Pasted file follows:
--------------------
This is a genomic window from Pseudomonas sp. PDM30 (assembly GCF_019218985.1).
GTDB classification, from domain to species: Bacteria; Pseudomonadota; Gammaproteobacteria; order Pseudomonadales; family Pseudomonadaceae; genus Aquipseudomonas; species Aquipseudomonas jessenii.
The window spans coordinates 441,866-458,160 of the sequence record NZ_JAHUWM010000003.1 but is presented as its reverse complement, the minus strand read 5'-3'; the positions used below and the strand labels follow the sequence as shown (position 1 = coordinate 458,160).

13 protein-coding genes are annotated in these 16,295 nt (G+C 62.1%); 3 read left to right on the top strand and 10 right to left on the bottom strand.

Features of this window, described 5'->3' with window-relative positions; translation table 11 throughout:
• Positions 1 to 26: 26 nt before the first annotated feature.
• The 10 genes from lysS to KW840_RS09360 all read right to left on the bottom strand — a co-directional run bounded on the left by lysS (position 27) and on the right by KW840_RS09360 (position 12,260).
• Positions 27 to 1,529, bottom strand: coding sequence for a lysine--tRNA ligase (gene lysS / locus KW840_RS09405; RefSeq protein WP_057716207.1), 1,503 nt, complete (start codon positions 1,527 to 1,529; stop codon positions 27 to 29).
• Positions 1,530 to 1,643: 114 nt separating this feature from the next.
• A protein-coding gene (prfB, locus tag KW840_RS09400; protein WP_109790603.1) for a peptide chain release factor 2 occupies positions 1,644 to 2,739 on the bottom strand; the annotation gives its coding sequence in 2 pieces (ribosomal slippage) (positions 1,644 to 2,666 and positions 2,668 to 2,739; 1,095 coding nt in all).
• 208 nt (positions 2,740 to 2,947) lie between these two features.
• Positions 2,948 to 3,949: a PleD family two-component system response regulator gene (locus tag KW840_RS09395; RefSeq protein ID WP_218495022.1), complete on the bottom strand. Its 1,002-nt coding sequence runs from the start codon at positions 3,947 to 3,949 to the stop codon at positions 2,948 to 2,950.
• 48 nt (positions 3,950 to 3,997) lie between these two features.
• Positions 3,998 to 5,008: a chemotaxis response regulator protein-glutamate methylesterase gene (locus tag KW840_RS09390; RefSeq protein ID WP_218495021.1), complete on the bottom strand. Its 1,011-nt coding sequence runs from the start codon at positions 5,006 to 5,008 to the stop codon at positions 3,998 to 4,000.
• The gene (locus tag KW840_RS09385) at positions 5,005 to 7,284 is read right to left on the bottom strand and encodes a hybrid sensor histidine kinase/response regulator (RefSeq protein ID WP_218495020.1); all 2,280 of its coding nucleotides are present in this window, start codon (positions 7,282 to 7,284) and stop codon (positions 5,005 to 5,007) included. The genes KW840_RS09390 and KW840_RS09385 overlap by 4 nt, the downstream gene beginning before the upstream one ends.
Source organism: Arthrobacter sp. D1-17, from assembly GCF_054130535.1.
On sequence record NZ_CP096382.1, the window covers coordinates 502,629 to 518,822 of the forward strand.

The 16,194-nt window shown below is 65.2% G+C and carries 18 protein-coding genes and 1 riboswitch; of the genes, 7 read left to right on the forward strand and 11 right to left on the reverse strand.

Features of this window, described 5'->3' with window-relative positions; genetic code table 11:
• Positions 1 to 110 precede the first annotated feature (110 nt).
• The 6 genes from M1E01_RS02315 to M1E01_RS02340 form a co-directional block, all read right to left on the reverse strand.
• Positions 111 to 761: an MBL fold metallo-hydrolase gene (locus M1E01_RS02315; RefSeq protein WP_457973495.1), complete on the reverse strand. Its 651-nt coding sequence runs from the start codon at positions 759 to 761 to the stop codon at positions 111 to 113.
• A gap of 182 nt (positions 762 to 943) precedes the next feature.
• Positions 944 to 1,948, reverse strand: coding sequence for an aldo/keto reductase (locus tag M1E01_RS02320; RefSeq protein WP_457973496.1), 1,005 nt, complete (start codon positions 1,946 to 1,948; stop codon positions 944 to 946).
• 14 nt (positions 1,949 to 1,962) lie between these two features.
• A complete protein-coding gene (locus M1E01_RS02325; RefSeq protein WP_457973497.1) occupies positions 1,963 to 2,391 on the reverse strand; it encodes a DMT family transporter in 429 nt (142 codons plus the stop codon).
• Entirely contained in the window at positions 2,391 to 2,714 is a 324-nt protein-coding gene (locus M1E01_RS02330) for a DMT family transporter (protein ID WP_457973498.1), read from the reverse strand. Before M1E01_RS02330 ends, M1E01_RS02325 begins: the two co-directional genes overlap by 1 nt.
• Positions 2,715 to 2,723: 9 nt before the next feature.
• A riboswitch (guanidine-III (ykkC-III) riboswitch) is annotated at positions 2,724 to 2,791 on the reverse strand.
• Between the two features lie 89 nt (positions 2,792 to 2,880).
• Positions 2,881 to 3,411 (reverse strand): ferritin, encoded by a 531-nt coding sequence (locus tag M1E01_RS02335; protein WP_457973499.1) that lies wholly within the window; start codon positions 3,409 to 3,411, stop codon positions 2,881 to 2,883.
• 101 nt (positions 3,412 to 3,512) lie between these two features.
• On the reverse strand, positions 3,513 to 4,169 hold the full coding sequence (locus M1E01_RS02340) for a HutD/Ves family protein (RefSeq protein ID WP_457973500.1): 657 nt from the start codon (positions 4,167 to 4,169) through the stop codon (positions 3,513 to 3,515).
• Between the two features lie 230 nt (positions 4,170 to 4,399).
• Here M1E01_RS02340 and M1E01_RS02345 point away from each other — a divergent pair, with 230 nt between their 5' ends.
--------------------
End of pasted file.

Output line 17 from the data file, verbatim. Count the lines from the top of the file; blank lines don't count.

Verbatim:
On sequence record NZ_CP096382.1, the window covers coordinates 502,629 to 518,822 of the forward strand.